“There is more treasure in books than in all the pirate’s loot on Treasure Island.” – Walt Disney
In a country with 22 official languages and several hundred “mother- tongues”, books are still printed primarily in English and Hindi. As a result, children rarely find reading resources in their native languages. This is one of the major reasons why almost half of India’s children do not read at grade appropriate levels.
Bangalore-based Pratham Books, a not-for-profit publisher of children’s literature, came up with an innovative solution to address the scarcity of multilingual reading resources that exists in India.
In 2015, they created a multi-lingual online platform called StoryWeaver, inviting children from across the world to read stories in the languages they spoke and studied in.
StoryWeaver is an initiative that endeavours to find creative ways for every child to discover the joy of reading. It was initially launched with a repository of 800 books in 24 languages.
Not just a library of stories, it also acts as a facilitator of collaboration between content creators and content consumers.
The stories in StoryWeaver’s repository are available under the Creative Commons licenses, making them free to read and use. They can be translated into new languages and repurposed into new stories by students, parents and teachers. The artworks accompanying the stories can also be freely accessed by anyone.
Pratham Books believes that in order to nurture a generation of better readers who will also become better learners, every child needs to have access to good quality reading material in his or her native language.
With this in mind, translations and languages have been given a lot of importance in the StoryWeaver project. For example, stories are being translated into Sanskrit, a language that has very few reading resources for children.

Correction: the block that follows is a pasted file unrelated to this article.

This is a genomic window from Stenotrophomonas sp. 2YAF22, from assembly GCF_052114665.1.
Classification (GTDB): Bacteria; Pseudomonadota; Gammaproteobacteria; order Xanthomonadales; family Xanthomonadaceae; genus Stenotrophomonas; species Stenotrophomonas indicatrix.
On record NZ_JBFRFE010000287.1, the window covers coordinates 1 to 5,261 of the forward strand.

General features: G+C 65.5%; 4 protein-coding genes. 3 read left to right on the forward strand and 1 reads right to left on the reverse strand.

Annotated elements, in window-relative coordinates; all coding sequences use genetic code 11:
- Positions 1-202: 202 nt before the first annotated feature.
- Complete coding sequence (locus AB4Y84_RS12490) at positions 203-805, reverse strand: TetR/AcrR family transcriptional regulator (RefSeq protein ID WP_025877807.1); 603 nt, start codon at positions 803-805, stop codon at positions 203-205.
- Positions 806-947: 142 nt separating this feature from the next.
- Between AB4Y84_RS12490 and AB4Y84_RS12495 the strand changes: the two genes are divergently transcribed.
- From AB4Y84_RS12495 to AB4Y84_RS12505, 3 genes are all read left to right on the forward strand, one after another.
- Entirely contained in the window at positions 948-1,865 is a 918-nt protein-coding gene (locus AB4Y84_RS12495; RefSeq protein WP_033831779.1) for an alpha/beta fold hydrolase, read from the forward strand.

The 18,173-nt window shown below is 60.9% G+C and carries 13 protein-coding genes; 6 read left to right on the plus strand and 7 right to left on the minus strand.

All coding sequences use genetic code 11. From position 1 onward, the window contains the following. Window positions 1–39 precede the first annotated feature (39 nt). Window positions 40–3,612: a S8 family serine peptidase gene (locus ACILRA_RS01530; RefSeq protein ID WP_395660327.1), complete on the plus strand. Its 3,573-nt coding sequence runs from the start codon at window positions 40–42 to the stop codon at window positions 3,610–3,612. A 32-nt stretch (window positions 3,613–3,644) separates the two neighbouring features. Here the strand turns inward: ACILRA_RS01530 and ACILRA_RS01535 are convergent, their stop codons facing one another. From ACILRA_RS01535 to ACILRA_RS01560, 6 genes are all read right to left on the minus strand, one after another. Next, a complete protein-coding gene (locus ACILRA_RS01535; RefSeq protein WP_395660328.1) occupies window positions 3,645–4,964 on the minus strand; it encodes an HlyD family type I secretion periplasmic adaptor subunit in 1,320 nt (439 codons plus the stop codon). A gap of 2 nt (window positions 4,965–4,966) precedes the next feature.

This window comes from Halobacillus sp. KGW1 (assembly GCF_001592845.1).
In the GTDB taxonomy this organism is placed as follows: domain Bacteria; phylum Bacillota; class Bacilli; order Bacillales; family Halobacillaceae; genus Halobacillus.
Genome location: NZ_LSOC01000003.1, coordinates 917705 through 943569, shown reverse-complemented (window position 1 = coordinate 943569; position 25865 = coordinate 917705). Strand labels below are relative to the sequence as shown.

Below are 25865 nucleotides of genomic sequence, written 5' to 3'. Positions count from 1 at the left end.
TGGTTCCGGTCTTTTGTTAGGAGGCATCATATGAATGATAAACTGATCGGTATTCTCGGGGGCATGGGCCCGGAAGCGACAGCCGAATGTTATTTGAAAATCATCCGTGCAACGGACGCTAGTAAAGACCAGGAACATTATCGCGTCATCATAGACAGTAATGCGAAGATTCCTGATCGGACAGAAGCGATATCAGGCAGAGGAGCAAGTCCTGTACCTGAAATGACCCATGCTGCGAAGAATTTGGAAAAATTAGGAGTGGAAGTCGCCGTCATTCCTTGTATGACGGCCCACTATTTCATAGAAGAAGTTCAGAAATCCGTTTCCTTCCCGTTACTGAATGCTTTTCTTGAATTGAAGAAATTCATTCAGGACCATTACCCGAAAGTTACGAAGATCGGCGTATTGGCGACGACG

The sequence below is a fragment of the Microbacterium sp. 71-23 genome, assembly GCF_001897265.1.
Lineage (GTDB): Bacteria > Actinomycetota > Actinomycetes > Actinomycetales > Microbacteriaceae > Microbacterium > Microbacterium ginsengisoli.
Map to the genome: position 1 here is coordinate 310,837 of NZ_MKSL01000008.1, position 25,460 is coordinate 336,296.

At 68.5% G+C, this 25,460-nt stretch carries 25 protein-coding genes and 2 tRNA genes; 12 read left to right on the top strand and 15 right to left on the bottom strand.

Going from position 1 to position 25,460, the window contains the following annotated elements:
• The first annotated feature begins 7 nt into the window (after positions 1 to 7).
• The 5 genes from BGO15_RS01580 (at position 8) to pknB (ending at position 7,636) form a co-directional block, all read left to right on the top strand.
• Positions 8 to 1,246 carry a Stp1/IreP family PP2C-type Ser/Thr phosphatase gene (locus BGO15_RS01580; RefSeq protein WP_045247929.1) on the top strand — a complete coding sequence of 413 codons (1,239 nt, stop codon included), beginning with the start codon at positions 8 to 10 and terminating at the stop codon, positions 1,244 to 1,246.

Other than mainstream Indian languages, books have also been converted into many tribal languages and vice versa. Many rare languages like Banjari, Lambadi, Kuruk, Oraon, Gondi, Mundari, Sadri, Santhali and Kora don’t have a written tradition or their own script. So, to preserve stories in such languages (that may otherwise be lost), StoryWeaver translates them into mainstream Indian languages.
Translators living outside India are also contributing to StoryWeaver by translating books into foreign languages like Japanese, Portuguese, Hebrew, Russian, and Spanish. Books are also being translated into rare and unique foreign languages, such as Farsi, Kiswahili, Xhosa, Khayo and Khmer.
StoryWeaver provides tailor-made, hyper-local content for specific organisational needs too. They also create and transform books in completely different forms such as audio stories, Braille books, YouTube videos and digital apps.
One among the many organisations which have benefited from this initiative is the NGO ‘17,000 Feet’ that works for the education of children in rural Ladakh. With the help of StoryWeaver, the teachers of this organization are now translating stories from all over the world into the Ladakhi language.
By freely licensing its multilingual reading resources, Pratham Books has taken a giant leap forward in its mission of putting ‘a book in every child’s hand’. Today, StoryWeaver has 2000 stories in 46 languages, with more than 60,000 downloads and almost 2 lakh reads. A truly wonderful initiative by a bunch of passionate folks who believe that stories can change a child’s world!
In this video, take a look at how StoryWeaver works.
If you cannot view this video, click on the link here.